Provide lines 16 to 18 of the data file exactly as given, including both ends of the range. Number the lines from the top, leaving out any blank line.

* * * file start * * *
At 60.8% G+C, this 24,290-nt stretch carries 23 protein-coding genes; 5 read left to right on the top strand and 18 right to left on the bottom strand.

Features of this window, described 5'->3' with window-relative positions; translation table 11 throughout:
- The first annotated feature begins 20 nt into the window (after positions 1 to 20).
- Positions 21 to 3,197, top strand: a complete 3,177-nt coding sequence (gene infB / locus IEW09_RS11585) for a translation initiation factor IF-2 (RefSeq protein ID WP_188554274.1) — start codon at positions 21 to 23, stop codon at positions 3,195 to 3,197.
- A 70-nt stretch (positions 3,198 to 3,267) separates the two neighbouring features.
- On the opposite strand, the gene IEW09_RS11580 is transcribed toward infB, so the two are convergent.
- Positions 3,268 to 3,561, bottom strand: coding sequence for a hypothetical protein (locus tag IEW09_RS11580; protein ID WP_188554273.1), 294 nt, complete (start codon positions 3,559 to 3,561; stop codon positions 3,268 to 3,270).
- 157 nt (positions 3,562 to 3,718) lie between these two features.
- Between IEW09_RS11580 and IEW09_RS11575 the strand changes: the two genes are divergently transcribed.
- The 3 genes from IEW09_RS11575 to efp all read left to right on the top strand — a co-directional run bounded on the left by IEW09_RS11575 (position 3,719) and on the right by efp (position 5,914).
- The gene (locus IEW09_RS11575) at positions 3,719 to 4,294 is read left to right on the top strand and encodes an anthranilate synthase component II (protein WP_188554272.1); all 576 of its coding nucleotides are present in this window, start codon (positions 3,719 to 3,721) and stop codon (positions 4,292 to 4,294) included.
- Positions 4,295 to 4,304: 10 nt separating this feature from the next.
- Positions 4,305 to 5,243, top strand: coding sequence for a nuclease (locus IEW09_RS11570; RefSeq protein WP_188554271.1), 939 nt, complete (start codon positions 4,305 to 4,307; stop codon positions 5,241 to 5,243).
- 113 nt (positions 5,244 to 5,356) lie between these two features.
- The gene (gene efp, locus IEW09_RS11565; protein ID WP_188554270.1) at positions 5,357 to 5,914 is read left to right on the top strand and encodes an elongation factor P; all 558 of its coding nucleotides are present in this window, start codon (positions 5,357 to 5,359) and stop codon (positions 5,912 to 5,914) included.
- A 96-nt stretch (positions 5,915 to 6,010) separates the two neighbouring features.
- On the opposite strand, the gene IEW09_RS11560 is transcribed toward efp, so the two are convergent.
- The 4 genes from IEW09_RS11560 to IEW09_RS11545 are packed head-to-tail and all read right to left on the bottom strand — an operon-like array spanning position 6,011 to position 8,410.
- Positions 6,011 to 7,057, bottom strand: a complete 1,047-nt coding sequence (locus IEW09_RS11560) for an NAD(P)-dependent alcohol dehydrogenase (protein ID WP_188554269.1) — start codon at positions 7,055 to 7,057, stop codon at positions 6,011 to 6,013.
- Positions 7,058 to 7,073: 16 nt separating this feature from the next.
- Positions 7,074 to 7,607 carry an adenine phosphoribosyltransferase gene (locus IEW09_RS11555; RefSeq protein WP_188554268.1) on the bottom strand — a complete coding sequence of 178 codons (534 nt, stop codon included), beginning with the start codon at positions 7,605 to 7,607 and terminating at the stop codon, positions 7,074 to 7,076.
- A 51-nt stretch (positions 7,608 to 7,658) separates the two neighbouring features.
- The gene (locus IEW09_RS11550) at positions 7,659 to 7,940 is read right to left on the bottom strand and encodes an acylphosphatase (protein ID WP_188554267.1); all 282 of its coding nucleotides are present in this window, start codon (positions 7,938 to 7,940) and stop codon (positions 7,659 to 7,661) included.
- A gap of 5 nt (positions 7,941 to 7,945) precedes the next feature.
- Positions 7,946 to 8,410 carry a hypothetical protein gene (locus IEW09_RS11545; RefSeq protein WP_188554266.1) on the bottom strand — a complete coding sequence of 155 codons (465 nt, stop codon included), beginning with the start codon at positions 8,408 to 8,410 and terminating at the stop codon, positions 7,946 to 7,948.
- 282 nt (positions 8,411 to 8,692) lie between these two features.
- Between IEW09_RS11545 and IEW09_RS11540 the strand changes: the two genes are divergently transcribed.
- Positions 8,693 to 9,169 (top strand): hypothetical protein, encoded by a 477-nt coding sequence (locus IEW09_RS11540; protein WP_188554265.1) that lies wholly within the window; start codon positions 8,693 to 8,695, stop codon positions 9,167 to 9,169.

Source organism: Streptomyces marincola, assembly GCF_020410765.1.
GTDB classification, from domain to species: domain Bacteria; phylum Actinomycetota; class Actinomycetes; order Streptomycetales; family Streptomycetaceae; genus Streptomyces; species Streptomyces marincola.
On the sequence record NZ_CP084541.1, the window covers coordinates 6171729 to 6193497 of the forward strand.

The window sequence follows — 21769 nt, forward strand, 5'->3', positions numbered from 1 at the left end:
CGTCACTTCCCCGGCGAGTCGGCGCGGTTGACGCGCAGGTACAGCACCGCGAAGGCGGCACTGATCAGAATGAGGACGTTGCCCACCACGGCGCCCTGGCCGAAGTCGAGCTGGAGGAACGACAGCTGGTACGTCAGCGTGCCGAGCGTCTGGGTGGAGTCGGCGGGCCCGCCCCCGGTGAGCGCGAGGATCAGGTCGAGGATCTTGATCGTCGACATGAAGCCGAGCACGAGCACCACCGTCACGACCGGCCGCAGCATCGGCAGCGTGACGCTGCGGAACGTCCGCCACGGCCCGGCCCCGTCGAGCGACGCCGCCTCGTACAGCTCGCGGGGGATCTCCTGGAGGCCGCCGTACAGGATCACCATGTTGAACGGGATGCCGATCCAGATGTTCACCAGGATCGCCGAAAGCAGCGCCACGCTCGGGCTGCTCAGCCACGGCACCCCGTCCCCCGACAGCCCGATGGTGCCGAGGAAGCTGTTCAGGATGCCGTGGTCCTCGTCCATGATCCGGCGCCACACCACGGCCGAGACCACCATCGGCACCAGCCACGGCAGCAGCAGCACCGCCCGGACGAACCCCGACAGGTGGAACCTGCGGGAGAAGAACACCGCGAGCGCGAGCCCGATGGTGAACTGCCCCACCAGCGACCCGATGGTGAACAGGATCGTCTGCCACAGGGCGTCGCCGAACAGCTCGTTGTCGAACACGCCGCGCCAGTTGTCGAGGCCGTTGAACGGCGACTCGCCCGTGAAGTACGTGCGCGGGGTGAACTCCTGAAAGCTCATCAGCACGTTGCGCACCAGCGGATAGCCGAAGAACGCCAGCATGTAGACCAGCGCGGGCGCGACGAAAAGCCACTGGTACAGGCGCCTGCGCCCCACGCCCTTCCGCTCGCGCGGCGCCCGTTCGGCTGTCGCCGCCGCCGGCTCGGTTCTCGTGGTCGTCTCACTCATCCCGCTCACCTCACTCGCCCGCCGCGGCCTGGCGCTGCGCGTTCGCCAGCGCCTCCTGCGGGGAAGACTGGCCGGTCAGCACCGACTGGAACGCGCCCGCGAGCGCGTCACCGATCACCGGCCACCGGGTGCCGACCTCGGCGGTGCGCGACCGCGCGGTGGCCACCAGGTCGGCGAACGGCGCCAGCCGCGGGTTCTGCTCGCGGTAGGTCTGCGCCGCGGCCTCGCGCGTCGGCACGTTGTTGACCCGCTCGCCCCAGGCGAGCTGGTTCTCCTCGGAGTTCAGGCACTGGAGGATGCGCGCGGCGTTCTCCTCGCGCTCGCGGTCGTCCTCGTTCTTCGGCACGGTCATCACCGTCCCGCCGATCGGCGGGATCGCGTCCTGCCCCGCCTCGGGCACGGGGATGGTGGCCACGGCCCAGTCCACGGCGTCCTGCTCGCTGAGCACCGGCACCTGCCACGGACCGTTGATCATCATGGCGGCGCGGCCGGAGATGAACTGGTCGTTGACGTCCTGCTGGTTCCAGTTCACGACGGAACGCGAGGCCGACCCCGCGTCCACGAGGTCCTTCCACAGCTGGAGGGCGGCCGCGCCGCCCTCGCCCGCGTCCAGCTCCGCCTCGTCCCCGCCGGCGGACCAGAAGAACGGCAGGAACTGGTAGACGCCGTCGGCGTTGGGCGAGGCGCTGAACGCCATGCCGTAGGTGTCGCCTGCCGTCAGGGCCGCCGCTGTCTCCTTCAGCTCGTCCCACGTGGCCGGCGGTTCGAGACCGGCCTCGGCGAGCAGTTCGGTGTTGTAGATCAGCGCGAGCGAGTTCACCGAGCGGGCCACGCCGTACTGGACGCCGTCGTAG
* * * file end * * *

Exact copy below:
- A 96-nt stretch (positions 5,915 to 6,010) separates the two neighbouring features.
- On the opposite strand, the gene IEW09_RS11560 is transcribed toward efp, so the two are convergent.
- The 4 genes from IEW09_RS11560 to IEW09_RS11545 are packed head-to-tail and all read right to left on the bottom strand — an operon-like array spanning position 6,011 to position 8,410.